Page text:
Problems Paying Medical Bills Among Persons Under Age 65: Early Release of Estimates From the National Health Interview Survey, 2011-June 2016

November 30, 2016

Questions for Robin Cohen, Ph.D., Health Statistician and Lead Author on “Problems Paying Medical Bills Among Persons Under Age 65: Early Release of Estimates From the National Health Interview Survey, 2011-June 2016

Q: What do you think is the most significant finding in your new study?

RC: I think the key finding in this report is that between 2015 and the first 6 months of 2016, there was little change in the percentage of persons under age 65 who were in families having problems paying medical bills.


Q: How have trends for families having problems paying medical bills in the United States changed in 2016 since you began examining this issue?

RC: We’ve noticed a continuing drop in those experiencing difficulties making their medical bill payments. The number of persons under age 65 who were in families having problems paying medical bills has decreased from 56.5 million in 2011 to 43.8 million in the first 6 months of 2016.


Q: Is paying for health insurance premiums considered a medical bill in your study?

RC: Premiums are not considered a medical bill in our study. Medical bills include bills for doctors, dentists, hospitals, therapists, medication, equipment, nursing home, or home care.


Q: What are the trends among race and ethnicity groups who are having problems paying medical bills this year and compared over time?

RC: We’ve observed a number of trends among different groups over time. All race and ethnicity groups studied in the report saw decreases in the percentage of persons under age 65 who were in families having problems paying medical bills between 2011 and the first 6 months of 2016. Within each year from 2011 through 2016, non-Hispanic Asian persons were the least likely to be in families having problems paying medical bills.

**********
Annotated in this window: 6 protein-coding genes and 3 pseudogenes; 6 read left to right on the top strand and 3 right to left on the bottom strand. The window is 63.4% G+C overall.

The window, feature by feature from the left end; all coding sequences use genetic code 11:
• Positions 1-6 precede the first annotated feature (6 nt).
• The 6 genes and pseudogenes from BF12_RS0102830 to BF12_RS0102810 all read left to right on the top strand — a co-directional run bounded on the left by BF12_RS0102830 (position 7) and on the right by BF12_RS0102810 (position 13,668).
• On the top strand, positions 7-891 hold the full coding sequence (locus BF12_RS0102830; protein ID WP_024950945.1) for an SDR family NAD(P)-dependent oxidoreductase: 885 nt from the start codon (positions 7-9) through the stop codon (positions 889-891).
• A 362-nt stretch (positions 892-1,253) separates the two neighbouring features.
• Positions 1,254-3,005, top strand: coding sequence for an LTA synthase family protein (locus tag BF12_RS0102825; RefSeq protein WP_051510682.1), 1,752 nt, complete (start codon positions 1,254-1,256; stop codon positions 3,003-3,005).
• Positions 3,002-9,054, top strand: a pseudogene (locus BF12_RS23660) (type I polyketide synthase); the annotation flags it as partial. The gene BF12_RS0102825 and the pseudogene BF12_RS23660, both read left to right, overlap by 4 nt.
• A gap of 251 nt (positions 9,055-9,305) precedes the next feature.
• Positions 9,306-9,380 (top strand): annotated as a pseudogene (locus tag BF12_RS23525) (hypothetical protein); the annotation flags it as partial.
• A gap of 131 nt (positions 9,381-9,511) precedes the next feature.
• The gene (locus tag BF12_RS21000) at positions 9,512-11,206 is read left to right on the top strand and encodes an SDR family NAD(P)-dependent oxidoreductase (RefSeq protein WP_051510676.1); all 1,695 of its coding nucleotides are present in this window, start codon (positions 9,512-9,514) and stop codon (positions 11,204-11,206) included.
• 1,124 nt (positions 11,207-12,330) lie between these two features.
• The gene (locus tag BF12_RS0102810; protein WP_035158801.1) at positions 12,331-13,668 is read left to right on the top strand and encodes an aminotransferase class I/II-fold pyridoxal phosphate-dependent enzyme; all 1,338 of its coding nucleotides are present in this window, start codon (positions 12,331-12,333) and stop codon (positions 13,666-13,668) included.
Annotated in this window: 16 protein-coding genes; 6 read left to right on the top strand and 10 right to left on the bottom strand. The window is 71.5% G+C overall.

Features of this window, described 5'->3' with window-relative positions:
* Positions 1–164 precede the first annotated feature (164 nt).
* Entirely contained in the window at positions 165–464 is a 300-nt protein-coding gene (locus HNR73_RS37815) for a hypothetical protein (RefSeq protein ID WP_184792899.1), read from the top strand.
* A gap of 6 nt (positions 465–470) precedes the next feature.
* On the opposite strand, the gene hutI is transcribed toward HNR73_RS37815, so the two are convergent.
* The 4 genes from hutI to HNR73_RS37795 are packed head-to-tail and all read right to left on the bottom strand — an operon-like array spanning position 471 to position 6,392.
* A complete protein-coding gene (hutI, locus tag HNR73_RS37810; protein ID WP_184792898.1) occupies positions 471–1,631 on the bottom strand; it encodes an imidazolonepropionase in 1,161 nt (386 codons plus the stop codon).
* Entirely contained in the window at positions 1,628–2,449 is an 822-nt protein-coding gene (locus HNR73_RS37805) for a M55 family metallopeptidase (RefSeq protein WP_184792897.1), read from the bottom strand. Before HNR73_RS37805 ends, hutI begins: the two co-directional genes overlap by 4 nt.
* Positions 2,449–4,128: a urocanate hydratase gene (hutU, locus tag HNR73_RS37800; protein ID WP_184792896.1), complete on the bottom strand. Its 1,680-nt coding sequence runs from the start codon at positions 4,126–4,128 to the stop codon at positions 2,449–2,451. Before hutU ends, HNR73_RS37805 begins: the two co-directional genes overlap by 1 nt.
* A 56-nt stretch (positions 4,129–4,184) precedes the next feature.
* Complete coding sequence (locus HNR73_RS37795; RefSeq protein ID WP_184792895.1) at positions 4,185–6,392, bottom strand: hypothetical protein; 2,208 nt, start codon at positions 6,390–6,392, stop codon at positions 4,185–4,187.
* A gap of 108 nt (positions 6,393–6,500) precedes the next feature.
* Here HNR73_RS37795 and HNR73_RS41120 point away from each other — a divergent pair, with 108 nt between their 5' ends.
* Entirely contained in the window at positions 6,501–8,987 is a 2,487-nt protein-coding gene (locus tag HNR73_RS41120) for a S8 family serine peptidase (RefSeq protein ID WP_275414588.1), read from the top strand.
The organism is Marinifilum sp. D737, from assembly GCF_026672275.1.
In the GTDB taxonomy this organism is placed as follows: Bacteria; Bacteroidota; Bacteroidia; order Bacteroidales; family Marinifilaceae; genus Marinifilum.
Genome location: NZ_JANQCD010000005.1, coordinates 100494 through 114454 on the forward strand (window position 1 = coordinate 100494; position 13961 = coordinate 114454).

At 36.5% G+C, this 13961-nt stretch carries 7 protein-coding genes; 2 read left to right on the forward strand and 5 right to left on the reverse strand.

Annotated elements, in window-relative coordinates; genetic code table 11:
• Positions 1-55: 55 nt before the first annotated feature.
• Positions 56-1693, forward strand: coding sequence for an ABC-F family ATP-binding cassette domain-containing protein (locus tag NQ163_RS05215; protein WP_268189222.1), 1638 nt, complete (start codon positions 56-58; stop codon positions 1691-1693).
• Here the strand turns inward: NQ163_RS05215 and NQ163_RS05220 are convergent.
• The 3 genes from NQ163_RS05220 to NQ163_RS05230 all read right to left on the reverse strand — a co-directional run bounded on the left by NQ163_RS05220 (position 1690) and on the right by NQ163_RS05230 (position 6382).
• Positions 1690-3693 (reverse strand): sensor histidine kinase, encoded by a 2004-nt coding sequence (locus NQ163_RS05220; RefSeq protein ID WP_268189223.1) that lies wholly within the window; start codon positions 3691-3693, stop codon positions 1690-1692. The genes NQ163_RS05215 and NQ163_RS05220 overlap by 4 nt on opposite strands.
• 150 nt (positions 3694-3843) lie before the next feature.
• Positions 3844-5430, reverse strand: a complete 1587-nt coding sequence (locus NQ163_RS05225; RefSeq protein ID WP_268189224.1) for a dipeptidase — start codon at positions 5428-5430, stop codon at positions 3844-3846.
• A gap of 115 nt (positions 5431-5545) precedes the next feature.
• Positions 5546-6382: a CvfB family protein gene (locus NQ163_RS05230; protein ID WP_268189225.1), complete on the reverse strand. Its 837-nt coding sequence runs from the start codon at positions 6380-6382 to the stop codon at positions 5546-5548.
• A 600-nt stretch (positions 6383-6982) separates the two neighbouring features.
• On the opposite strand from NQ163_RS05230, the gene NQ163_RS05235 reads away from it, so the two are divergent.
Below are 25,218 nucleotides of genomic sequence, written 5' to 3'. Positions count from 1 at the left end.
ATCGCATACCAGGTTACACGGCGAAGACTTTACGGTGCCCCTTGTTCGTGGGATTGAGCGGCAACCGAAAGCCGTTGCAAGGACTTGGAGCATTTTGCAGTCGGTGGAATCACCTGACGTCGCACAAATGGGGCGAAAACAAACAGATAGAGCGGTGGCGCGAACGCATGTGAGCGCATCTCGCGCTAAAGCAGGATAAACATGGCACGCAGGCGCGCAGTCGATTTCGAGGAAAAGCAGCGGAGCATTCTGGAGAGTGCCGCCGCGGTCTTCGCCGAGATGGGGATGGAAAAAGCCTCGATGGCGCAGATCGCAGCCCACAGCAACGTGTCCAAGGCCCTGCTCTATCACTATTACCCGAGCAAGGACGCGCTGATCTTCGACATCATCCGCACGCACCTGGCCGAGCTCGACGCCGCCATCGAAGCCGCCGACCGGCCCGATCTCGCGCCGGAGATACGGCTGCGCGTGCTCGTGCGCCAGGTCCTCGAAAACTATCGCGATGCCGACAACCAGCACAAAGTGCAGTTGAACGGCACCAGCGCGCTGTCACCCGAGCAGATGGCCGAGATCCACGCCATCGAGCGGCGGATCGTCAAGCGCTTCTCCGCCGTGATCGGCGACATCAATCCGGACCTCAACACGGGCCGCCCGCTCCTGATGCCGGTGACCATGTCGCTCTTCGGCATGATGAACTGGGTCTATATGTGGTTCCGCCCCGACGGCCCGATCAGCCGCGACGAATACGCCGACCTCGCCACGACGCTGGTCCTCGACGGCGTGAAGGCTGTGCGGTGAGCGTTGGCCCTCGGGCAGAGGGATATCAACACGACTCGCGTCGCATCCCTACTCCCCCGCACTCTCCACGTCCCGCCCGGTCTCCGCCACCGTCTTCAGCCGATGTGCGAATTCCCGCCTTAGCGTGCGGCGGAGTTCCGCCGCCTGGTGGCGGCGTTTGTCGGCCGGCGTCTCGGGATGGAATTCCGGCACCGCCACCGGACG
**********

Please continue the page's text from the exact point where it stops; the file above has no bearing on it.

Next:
Q: What is the take-home message of your report?

RC: I think the take-home message from this research is the story the data offers about American families–that among persons under age 65, one in six persons is in a family having problems paying medical bills.


Percentage of People Under age 65 in Families Having Problems Paying Medical Bills Decrease

April 9, 2014

A new NCHS report provides updated estimates for the percentage of persons under age 65 who were in families having problems paying medical bills, by selected demographic variables, based on data from five consecutive 6-month periods from January–June 2011 to January–June 2013 of the National Health Interview Survey (NHIS). In this report, an NHIS “family” is defined as an individual or a group of two or more related persons living together in the same housing unit. Thus, a family can consist of only one person. In some instances, unrelated persons sharing the same household, such as an unmarried couple living together, may also be considered a family.

Key Findings from the Report:

• The percentage of persons under age 65 who were in families having problems paying medical bills decreased from 21.7% (57.6 million) in the first 6 months of 2011 to 19.8% (52.8 million) in the first 6 months of 2013.
• Within each 6-month period from January 2011 through June 2013, children aged 0–17 years were more likely than adults aged 18–64 to be in families having problems paying medical bills.
• The percentage of children aged 0–17 years who were in families having problems paying medical bills decreased from 23.7% in the first 6 months of 2011 to 21.3% in the first 6 months of 2013.
• In the first 6 months of 2013, among persons under age 65, 34.3% of those who were uninsured, 24.7% of those who had public coverage, and 14.1% of those who had private coverage were in families having problems paying medical bills in the past 12 months.
• In the first 6 months of 2013, 28.6% of poor, 33.3% of near poor, and 14.3% of not poor persons under age 65 were in families having problems paying medical bills in the past 12 months.